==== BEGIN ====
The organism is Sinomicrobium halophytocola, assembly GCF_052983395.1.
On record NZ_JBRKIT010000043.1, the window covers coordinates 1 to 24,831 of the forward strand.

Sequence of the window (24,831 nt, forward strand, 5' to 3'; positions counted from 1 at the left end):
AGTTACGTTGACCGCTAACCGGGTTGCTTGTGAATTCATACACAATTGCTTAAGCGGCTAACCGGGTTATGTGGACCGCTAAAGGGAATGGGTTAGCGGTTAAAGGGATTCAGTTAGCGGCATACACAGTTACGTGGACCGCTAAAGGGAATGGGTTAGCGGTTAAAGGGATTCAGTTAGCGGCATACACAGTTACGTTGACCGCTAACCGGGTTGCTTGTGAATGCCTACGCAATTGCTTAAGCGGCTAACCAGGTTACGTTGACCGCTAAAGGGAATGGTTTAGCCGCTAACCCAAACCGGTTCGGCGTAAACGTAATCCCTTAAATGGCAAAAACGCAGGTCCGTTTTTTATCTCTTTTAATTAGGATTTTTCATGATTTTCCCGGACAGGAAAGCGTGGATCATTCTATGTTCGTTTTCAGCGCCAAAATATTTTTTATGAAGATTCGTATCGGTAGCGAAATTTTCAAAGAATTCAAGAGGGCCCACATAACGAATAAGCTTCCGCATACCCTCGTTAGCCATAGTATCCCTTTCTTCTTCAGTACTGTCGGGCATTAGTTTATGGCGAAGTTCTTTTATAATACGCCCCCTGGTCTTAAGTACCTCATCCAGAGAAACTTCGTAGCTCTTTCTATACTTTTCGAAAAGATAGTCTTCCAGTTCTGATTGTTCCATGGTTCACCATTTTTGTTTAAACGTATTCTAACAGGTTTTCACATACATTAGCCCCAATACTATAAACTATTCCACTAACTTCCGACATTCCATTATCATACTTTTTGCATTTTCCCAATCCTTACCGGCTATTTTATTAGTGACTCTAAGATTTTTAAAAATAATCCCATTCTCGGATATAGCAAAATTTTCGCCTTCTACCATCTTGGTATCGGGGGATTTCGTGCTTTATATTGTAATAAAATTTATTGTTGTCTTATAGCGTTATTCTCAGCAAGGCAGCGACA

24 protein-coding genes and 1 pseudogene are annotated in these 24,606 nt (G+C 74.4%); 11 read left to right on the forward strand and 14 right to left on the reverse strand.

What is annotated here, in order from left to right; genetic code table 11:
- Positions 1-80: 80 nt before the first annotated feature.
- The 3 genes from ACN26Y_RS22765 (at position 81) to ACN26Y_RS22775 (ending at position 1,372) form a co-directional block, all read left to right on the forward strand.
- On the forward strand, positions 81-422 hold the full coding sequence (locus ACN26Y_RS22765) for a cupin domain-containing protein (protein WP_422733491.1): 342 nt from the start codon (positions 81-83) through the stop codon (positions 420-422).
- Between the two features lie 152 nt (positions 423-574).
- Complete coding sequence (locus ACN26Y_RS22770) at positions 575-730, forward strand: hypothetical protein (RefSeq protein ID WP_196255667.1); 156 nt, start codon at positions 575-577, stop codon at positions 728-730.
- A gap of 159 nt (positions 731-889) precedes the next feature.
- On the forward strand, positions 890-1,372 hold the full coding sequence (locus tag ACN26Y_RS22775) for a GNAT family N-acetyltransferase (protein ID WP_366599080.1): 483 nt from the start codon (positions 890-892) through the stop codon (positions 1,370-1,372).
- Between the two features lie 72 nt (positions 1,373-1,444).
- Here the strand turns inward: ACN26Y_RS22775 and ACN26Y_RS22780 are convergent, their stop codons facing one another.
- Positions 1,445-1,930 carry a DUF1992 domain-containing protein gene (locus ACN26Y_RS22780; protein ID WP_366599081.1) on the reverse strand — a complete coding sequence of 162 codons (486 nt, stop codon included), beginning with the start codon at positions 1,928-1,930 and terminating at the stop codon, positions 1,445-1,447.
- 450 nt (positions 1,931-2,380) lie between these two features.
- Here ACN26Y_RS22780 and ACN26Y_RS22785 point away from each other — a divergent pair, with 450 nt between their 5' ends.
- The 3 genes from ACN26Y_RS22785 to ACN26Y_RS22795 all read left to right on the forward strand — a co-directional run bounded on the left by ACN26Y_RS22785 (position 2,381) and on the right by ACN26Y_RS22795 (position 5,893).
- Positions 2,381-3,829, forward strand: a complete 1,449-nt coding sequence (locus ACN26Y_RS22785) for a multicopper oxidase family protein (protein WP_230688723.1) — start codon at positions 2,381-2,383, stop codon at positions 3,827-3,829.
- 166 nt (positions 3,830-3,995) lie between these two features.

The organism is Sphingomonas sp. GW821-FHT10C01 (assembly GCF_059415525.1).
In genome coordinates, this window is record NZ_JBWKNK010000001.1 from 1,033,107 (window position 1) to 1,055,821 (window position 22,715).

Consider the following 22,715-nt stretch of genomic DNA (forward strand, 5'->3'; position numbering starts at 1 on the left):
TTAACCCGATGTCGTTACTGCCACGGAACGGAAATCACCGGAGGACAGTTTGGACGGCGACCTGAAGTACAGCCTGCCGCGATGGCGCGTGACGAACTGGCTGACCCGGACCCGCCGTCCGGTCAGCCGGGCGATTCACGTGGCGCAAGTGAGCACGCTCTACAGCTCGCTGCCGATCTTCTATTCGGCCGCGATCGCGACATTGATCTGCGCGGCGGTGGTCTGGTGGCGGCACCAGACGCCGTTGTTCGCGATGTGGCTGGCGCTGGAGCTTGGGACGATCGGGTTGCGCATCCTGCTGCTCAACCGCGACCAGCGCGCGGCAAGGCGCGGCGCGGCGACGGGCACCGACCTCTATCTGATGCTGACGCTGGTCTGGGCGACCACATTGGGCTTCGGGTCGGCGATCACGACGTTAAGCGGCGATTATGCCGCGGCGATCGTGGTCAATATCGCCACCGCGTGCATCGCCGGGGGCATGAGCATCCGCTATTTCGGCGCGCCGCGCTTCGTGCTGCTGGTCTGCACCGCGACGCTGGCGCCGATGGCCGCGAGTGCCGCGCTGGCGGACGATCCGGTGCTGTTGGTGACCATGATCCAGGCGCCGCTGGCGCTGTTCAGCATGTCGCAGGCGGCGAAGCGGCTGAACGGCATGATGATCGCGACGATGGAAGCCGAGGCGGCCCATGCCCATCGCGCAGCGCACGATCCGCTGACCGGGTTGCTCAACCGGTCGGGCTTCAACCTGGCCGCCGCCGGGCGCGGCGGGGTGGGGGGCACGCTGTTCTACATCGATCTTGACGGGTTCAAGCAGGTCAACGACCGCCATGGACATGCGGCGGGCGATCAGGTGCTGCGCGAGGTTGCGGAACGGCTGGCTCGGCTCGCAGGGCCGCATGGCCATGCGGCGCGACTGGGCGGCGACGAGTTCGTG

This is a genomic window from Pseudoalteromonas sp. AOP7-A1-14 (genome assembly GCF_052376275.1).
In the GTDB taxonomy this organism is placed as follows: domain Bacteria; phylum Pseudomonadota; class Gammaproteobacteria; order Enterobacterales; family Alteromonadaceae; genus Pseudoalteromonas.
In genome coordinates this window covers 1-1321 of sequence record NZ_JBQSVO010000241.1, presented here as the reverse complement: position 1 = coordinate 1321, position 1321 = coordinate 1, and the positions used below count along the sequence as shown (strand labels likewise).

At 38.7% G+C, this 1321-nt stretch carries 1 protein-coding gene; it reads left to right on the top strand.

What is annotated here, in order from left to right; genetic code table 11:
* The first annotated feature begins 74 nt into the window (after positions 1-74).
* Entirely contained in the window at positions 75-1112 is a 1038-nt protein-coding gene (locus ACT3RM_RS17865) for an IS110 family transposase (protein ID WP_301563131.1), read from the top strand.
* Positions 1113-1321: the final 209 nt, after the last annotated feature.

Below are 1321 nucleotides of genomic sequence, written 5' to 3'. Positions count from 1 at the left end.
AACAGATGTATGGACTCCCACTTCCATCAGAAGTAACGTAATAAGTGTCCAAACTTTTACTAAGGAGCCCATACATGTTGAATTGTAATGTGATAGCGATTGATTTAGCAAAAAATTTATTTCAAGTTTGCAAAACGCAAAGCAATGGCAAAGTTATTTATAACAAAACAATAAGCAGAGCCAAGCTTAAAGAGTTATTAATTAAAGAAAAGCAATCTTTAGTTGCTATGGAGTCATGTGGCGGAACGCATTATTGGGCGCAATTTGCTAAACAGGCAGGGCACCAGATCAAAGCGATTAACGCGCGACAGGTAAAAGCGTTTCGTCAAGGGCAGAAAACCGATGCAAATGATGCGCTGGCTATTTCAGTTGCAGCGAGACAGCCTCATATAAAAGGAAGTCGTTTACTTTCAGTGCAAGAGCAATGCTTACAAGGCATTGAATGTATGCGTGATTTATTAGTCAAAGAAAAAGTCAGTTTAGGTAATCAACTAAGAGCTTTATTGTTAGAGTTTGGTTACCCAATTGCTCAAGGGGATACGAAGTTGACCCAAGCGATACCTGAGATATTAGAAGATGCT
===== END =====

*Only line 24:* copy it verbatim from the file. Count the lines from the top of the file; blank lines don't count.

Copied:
Consider the following 22,715-nt stretch of genomic DNA (forward strand, 5'->3'; position numbering starts at 1 on the left):